India, UK to consider free trade pact after Brexit

Source: The Economic Times, Apr 05, 2017

NEW DELHI: India and the United Kingdom may look at a free trade agreement (FTA) after Britain formally leaves the European Union.

Finance minister Arun Jaitley and UK chancellor of the exchequer Philip Hammond discussed the possibility of FTA among other things on Tuesday at the 9th UKIndia economic and financial dialogue wherein Britain pitched for increased trade engagement with India.

The two leaders also agreed to set up a 240-million-pound fund, called Green Growth Equity Fund, — to finance clean energy projects. It would be a sub-fund of the Centre’s National Infrastructure and Investment Fund to boost infrastructure financing. On its part, India said a formal dialogue on a possible bilateral trade agreement can start only after the completion of Brexit, which is expected to take about two years.

British Parliament last month approved the Brexit Bill, paving the way for exit of the United Kingdom from the 27-nation EU. Jaitley said India in its communication with the UK government has stated that post Brexit it will look for more open trade, and more trade arrangements.

“Obviously, this can be formally discussed after the Brexit takes place, but it is probably going to imply a far wider and a far higher engagement between the two countries,” he said. “What shape it is going to take can only be formalised post Brexit negotiation,” he added.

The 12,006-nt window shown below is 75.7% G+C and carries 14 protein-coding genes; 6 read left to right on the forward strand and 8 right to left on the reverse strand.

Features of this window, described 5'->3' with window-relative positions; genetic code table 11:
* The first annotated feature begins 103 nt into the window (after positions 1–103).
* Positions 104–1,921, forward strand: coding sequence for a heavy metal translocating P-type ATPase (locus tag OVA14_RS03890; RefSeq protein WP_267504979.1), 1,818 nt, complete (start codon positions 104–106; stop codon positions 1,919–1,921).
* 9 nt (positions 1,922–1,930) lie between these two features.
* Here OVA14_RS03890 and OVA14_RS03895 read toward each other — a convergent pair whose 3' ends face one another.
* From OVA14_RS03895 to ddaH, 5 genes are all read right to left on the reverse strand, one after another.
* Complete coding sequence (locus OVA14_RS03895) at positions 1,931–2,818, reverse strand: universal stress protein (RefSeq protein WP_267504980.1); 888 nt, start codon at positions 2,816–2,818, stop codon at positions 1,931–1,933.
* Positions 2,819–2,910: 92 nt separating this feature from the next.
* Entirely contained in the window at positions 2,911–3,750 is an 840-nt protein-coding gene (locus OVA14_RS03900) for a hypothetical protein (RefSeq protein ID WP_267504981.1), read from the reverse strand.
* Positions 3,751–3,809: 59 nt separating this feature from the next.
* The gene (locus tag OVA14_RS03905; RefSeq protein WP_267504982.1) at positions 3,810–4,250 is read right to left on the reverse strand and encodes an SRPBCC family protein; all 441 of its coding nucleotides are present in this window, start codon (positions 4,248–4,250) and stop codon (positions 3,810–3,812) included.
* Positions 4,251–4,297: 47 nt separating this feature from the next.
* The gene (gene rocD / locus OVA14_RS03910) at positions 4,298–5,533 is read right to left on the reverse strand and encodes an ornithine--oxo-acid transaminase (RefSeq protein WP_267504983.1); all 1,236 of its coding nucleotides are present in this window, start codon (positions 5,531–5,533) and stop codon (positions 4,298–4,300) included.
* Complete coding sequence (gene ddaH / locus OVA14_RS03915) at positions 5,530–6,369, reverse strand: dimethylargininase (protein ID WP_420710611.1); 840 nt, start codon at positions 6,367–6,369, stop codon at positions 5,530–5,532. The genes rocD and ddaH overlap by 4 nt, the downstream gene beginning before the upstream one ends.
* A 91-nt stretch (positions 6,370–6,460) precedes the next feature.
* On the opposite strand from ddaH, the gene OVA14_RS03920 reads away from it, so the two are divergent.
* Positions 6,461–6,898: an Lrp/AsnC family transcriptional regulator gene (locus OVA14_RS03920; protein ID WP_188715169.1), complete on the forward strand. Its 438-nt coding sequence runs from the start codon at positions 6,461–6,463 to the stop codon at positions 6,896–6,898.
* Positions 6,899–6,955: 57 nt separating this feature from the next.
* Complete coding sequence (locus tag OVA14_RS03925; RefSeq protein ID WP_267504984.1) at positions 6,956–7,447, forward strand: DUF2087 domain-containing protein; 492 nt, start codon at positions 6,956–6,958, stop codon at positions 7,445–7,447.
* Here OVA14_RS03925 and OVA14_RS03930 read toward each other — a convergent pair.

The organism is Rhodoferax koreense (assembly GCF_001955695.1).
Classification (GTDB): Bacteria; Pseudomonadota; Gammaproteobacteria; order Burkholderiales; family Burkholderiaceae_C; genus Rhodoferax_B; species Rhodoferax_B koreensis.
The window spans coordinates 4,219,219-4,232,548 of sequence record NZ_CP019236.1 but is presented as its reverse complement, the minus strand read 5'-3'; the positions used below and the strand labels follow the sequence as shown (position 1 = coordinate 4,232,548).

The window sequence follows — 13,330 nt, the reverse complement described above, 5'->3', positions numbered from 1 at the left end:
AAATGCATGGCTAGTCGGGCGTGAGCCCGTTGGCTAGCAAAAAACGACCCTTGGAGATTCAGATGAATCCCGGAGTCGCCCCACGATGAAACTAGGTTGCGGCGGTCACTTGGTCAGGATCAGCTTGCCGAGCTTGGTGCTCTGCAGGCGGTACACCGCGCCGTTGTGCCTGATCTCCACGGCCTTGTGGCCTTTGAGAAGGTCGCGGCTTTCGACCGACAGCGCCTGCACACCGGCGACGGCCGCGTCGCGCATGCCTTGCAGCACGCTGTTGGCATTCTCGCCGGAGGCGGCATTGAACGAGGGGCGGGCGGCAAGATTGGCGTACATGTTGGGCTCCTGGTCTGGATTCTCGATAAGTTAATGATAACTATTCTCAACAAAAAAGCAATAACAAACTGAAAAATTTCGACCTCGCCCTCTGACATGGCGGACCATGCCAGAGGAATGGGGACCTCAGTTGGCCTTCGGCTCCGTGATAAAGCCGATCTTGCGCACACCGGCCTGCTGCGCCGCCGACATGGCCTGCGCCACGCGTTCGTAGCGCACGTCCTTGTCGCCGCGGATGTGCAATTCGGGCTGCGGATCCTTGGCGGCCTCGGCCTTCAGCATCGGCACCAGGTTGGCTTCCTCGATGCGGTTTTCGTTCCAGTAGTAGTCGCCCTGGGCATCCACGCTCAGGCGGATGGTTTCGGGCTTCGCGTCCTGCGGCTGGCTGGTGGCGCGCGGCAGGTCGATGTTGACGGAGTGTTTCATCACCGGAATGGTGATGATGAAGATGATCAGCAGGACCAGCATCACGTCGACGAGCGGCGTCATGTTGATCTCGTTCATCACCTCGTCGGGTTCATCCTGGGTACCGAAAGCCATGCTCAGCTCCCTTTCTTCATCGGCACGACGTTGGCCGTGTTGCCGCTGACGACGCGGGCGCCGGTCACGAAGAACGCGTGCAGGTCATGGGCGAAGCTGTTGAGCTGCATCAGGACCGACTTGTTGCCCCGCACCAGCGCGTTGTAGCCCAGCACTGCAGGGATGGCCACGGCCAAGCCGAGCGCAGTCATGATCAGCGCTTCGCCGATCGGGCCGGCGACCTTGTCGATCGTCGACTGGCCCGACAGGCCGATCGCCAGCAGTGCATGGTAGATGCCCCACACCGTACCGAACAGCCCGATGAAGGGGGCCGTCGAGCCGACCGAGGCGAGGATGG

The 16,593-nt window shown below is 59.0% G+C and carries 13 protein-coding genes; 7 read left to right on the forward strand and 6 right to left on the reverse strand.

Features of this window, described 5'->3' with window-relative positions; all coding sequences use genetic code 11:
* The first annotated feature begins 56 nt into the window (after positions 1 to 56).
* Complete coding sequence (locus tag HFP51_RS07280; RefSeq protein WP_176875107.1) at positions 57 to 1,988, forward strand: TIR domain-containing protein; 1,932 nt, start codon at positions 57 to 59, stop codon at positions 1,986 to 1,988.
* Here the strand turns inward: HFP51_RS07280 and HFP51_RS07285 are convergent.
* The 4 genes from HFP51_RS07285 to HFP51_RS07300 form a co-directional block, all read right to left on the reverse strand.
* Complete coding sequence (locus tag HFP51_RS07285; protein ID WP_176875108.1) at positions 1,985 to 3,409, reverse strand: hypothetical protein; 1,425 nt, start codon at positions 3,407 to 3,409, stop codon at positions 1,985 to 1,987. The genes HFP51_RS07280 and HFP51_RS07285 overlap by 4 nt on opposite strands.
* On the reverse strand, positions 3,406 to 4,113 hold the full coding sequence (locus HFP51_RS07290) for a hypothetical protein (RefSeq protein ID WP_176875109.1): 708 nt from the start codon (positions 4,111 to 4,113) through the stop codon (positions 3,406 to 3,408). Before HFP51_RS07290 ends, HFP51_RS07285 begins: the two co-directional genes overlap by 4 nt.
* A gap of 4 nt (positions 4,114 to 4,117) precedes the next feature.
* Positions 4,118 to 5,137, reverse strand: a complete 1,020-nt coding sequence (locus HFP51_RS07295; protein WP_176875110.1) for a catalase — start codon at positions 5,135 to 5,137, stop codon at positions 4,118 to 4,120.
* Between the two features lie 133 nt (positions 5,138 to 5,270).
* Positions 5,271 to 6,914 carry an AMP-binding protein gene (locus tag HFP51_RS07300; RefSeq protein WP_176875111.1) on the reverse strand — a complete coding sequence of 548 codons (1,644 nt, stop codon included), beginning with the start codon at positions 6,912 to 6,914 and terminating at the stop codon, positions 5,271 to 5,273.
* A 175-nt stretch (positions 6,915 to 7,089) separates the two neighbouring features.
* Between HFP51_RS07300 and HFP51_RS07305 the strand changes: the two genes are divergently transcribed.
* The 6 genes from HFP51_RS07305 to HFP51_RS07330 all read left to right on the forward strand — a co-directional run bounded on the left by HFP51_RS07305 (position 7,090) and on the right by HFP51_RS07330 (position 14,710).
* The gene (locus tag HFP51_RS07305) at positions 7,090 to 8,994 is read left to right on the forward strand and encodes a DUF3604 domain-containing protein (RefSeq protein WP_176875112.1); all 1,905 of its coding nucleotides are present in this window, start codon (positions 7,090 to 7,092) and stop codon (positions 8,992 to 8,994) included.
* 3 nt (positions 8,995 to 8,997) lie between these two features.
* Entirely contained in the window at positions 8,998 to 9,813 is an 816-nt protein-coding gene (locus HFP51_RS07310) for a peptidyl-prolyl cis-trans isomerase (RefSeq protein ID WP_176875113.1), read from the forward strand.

Hammond pointed out that Britain is the largest G20 investor in India in the last 10 years, while India is the third largest investor in the UK.

“We have continued to consolidate past success and to identify new areas where we can work together over the next couple of years, preparing for the point where Britain leaves the EU and is able to engage with Indian colleagues in a deep discussion about a future FTA between the UK and India,” he said.

Hammond played down the risks of a so-called ‘hard Brexit’ in which Britain would lose access to the markets of the EU’s other 27 nations if the two sides cannot reach a consensus deal within a twoyear deadline.

“We have made the decision that we will not be part of the structure of the European Union, but we’ve also made it very clear that we want to negotiate the maximum possible open trade relationship with the European Union,” he said.

Jaitley said, “The United Kingdom, post-Brexit, is looking at a different level of relationship with India. And there’s a huge aspiration in India itself also, to add to, and improve on, this relationship.”

The UK is among India’s major trading partners and in 2014-15, it ranked 18th in the list of India’s top 25 trading partners.

At Tuesday’s discussions, both sides decided to enhance cooperation in sharing information on tax offenders. They also discussed efforts to make Indian rupee more freely tradeable on international markets, and promote ‘masala’ bonds for Indian companies to borrow in their own currency from investors in London. The UK expressed keenness over issuance of masala bonds in London by NHAI, IRFC and IREDA. Hammond however refused to comment on the extradition of businessman Vijay Mallya to India saying the matter was sub-judice.

 

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